Columns > Published on July 26th, 2022

The Birthing of "Dream Pop Origami"

Back in 2002, after I’d returned from a stint in Burkina Faso for the Peace Corps, I realized I had so many intense and vivid life experiences I hadn’t written down in my journal, which I’d used mostly for diagnosing my mental health every day. At the time, I began jotting my memories down in part to remember everything before the details got blurry, in part to make sense of what had happened, and in part to cohere and connect all those disparate life events together. I also found consolation in language. The ability to understand and see my thoughts in English was comforting since I spent most of the day either speaking French or Jula (the local language) or not speaking at all. But I rarely spoke English.

In the back of my mind, I also knew what I wanted to avoid. I’d skimmed enough travelogues at the local co-op table written by upper-class white women who “found” themselves abroad, often at the cost of exploited male BIPOC bodies, so I knew that I wanted to write a different type of memoir that didn’t give a fuck about maximizing sales, but instead appealed to readers who were more sensitive about voice, cadence, and language and hopefully interested in mixed-race/AAPI/Nisei identity & gender constructions, too. A memoir that aspired to be more culturally, historically, stylistically, and racially self-aware. And most importantly for me, artistically speaking, I wanted to write a memoir that was true to my own voice, craft, vision, and form as a conceptual artist.

I REALLY didn’t want to write a typical narrative nonfiction memoir with all of its anticipated linearity, food porn, cultural exotification, and self insight per se, though I figured that would sometimes happen organically. I took a nonfiction writing class at Portland State University and had always wondered if there might be a way to connect all of the short essays I’d written for that class and put them together into a coherent and cohesive manuscript. OTOH, I did wanna write a memoir that in many ways was faithful to the genre’s etymology, focusing in particular, on memory, specifically, the many ways that we recreate reality on the page and the many ways we understand and reconstruct memory in language with all of its temporal distortion, nonlinearity, ethos considerations, and cyclicity. It would take me a while to realize that one of the important unconscious and secondary reasons for giving readers a choice in how Dream Pop Origami reads was connected to the first joyful experiences I had as a boy with reading. Even though choose-your-own-adventure books contained such simplistic moral universes and clear-cut right and wrong choices, I used to hate reading before they’d existed. Part of that was the boring, mind-numbing drivel that passed as “social studies” and “history” in the Michigan education system that all of us had to read in order to write book reports no one gave a fuck about.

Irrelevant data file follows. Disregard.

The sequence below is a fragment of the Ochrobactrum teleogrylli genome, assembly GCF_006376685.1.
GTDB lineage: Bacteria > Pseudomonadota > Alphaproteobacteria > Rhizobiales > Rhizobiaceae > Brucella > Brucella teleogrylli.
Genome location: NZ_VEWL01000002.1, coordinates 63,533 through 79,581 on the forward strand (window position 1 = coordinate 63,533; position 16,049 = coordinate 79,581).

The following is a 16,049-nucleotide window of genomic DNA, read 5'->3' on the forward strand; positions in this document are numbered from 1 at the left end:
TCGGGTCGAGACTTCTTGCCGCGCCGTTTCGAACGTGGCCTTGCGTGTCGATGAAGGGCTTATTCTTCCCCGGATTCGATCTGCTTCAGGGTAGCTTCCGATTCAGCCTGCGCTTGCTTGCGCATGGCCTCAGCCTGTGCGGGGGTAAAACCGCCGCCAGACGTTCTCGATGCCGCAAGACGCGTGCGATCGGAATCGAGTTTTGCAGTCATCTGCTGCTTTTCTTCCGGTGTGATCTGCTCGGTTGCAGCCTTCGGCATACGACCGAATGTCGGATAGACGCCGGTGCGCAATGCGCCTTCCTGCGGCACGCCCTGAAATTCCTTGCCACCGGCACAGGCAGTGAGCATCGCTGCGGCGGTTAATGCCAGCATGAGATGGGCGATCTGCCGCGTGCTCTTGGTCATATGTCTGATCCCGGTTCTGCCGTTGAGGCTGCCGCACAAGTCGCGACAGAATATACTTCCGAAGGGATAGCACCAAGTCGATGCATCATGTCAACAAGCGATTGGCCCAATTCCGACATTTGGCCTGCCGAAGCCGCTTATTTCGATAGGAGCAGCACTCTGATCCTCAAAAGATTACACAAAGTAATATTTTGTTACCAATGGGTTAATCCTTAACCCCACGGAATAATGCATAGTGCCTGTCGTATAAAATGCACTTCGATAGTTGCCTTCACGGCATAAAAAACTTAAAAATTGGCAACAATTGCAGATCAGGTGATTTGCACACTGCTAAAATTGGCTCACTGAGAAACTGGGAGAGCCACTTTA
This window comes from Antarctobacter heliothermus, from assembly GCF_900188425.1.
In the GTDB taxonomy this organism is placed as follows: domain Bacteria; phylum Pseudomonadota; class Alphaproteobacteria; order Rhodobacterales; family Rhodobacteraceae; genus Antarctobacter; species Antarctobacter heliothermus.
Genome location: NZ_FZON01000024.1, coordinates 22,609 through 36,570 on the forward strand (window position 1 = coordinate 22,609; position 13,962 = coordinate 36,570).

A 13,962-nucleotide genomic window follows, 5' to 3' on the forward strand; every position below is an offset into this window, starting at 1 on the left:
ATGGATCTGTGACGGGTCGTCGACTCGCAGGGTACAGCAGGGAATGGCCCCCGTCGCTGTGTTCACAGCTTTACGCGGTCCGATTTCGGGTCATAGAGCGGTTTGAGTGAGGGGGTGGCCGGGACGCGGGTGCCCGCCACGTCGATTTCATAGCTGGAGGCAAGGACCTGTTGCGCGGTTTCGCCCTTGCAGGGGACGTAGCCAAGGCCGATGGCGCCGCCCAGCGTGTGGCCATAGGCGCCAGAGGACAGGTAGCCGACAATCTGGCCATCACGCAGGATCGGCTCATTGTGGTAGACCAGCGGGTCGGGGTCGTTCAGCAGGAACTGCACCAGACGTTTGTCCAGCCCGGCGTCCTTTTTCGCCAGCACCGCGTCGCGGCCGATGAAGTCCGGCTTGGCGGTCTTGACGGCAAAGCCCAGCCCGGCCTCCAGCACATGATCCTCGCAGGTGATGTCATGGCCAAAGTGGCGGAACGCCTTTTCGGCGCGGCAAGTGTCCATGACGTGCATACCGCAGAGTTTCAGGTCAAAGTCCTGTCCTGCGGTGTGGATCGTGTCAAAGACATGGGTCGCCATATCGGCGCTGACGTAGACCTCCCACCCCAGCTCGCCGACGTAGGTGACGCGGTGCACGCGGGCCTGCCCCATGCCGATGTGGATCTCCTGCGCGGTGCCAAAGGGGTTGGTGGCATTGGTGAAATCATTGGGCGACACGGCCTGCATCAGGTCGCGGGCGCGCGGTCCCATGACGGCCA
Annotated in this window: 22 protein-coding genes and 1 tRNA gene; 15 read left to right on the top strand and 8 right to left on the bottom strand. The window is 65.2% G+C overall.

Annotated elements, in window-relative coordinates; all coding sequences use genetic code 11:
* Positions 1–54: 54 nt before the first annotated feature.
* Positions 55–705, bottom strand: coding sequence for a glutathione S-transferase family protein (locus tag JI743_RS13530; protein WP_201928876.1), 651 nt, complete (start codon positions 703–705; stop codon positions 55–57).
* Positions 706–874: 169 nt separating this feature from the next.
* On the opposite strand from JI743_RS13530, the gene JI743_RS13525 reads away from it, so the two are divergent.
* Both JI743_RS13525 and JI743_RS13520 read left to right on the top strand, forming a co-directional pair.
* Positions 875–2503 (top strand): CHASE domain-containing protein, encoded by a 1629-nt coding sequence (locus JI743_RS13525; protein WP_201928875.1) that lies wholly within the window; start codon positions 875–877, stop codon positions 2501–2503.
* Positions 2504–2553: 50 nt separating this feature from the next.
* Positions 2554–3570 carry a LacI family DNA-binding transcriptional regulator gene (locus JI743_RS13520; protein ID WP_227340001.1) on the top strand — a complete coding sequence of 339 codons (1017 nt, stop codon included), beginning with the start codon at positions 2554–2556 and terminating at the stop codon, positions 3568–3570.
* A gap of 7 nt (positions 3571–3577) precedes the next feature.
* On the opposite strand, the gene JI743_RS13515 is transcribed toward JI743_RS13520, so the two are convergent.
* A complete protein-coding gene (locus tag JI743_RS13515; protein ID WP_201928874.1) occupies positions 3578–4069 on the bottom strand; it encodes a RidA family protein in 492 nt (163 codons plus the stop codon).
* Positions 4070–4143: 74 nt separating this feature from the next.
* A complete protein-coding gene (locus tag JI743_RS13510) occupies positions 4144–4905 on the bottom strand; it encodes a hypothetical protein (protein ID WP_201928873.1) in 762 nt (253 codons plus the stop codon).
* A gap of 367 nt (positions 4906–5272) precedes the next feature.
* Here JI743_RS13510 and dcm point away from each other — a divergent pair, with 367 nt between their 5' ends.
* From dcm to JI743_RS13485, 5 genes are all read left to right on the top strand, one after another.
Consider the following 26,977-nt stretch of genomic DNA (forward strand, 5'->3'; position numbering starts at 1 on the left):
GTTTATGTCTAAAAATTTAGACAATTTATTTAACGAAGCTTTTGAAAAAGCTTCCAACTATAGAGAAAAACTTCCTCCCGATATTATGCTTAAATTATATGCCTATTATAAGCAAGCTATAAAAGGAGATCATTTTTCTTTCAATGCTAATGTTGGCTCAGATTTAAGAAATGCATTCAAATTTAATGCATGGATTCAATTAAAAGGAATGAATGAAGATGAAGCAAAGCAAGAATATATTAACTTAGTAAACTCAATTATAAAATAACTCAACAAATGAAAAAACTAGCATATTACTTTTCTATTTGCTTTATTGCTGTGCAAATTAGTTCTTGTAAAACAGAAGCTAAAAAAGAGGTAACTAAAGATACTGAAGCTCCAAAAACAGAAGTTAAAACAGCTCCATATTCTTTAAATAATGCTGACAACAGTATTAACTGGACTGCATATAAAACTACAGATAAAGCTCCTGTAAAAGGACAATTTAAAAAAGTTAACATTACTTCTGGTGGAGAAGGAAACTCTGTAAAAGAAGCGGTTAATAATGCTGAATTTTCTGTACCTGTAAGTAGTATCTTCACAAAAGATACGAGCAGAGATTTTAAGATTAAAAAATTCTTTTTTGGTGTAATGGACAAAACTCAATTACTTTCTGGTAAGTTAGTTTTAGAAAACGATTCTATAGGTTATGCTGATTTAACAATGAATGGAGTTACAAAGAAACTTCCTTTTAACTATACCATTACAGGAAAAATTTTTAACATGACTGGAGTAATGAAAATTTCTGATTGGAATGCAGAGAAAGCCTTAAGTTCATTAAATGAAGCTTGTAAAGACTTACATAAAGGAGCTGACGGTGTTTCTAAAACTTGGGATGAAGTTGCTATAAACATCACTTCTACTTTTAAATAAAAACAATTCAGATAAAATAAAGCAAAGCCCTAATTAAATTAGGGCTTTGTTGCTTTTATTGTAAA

Years later, I went out for tea with my friend, MFA classmate, and fellow AAPI fiction writer, Lily Hoang, at this New Orleans themed café in South Bend that should have been called Laisse Le Bon Temps Rouler (but wasn’t sadly) and I told her an idea I had for a memoir: imagine an experimental work of creative nonfiction where readers got to choose the essays and/or chapters of the memoir! I’d been ruminating on this thought for much of the semester and it was literally a Eureka! in the bathtub for me.

Sadly, or maybe fortunately, it would take me ten fucking years to write a definitive first draft and another four to five years to revise that little fucker until the memoir sparkled and hummed in the way I wanted it to, in the way I needed it to. In my defense, I was also working on two novels and a dissertation. Along the way, I played an obscene amount of hybrid action-RPG games like Fable 2, Deus Ex, Fallout 3, Mass Effect 2, Fallout New Vegas, and the sheer conceit of the variable narrative as an art form and plot mechanism would return again and again in my own life in ways I wasn’t always conscious of at first, but that always thrilled me. I began to see as I wrote and revised Dream Pop Origami, that giving readers (players) the power to decide which stories are told, how they’re told, and what the consequences of those stories are, can be a powerful, consequential, and organic way to give readers (players) agency, direction, and textual curation that they’re rarely given. And if we’re being real here, I found that idea—still find it—terribly exciting as artist, intellectual, traveler, late bloomer Gen X writer, and a gamer.

Get Dream Pop Origami at Unsolicited Press or Bookshop 

About the author

Jackson Bliss is the winner of the 2020 Noemi Press Award in Prose and the mixed-race/hapa author of Counterfactual Love Stories & Other Experiments (Noemi Press, 2021), Amnesia of June Bugs (7.13 Books, 2022), and the speculative fiction hypertext, Dukkha, My Love (2017). His writing has appeared in The New York Times, Tin House, Ploughshares, Guernica, Antioch Review, ZYZZYVA, Longreads, TriQuarterly, Columbia Journal, Kenyon Review, Vol. 1 Brooklyn, Witness, Fiction, Santa Monica Review, Boston Review, Juked, Quarterly West, Arts & Letters, Joyland, Huffington Post UK, The Daily Dot, and Multiethnic Literature in the US, among others. He is the Distinguished Visiting Writer at Bowling Green State University and lives in LA with his wife and their two fashionably dressed dogs. Follow him on Twitter and IG: @jacksonbliss.

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